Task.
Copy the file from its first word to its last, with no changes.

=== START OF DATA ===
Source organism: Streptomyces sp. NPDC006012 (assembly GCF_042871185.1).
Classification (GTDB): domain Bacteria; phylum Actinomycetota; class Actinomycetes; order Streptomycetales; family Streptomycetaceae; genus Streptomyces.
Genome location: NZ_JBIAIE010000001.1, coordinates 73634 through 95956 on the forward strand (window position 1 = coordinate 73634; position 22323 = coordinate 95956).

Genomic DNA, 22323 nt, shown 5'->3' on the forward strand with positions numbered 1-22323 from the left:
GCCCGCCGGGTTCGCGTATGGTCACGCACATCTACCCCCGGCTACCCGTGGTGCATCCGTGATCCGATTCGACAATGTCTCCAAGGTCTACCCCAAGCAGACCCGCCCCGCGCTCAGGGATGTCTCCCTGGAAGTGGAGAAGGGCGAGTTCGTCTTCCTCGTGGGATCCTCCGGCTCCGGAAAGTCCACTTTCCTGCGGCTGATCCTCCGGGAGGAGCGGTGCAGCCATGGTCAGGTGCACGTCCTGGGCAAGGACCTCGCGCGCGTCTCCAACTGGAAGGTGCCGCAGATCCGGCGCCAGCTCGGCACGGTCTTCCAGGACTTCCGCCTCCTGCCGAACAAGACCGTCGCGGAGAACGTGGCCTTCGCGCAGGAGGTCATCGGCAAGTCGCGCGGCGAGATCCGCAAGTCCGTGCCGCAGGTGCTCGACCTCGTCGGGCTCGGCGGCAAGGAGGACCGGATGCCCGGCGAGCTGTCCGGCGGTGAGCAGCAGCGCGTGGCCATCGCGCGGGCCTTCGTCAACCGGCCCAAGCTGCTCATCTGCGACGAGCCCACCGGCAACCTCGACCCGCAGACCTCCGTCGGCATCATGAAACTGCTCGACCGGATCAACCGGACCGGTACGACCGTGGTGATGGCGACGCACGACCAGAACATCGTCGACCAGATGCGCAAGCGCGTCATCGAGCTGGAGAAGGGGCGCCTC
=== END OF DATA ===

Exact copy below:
Source organism: Streptomyces sp. NPDC006012 (assembly GCF_042871185.1).
Classification (GTDB): domain Bacteria; phylum Actinomycetota; class Actinomycetes; order Streptomycetales; family Streptomycetaceae; genus Streptomyces.
Genome location: NZ_JBIAIE010000001.1, coordinates 73634 through 95956 on the forward strand (window position 1 = coordinate 73634; position 22323 = coordinate 95956).

Genomic DNA, 22323 nt, shown 5'->3' on the forward strand with positions numbered 1-22323 from the left:
GCCCGCCGGGTTCGCGTATGGTCACGCACATCTACCCCCGGCTACCCGTGGTGCATCCGTGATCCGATTCGACAATGTCTCCAAGGTCTACCCCAAGCAGACCCGCCCCGCGCTCAGGGATGTCTCCCTGGAAGTGGAGAAGGGCGAGTTCGTCTTCCTCGTGGGATCCTCCGGCTCCGGAAAGTCCACTTTCCTGCGGCTGATCCTCCGGGAGGAGCGGTGCAGCCATGGTCAGGTGCACGTCCTGGGCAAGGACCTCGCGCGCGTCTCCAACTGGAAGGTGCCGCAGATCCGGCGCCAGCTCGGCACGGTCTTCCAGGACTTCCGCCTCCTGCCGAACAAGACCGTCGCGGAGAACGTGGCCTTCGCGCAGGAGGTCATCGGCAAGTCGCGCGGCGAGATCCGCAAGTCCGTGCCGCAGGTGCTCGACCTCGTCGGGCTCGGCGGCAAGGAGGACCGGATGCCCGGCGAGCTGTCCGGCGGTGAGCAGCAGCGCGTGGCCATCGCGCGGGCCTTCGTCAACCGGCCCAAGCTGCTCATCTGCGACGAGCCCACCGGCAACCTCGACCCGCAGACCTCCGTCGGCATCATGAAACTGCTCGACCGGATCAACCGGACCGGTACGACCGTGGTGATGGCGACGCACGACCAGAACATCGTCGACCAGATGCGCAAGCGCGTCATCGAGCTGGAGAAGGGGCGCCTC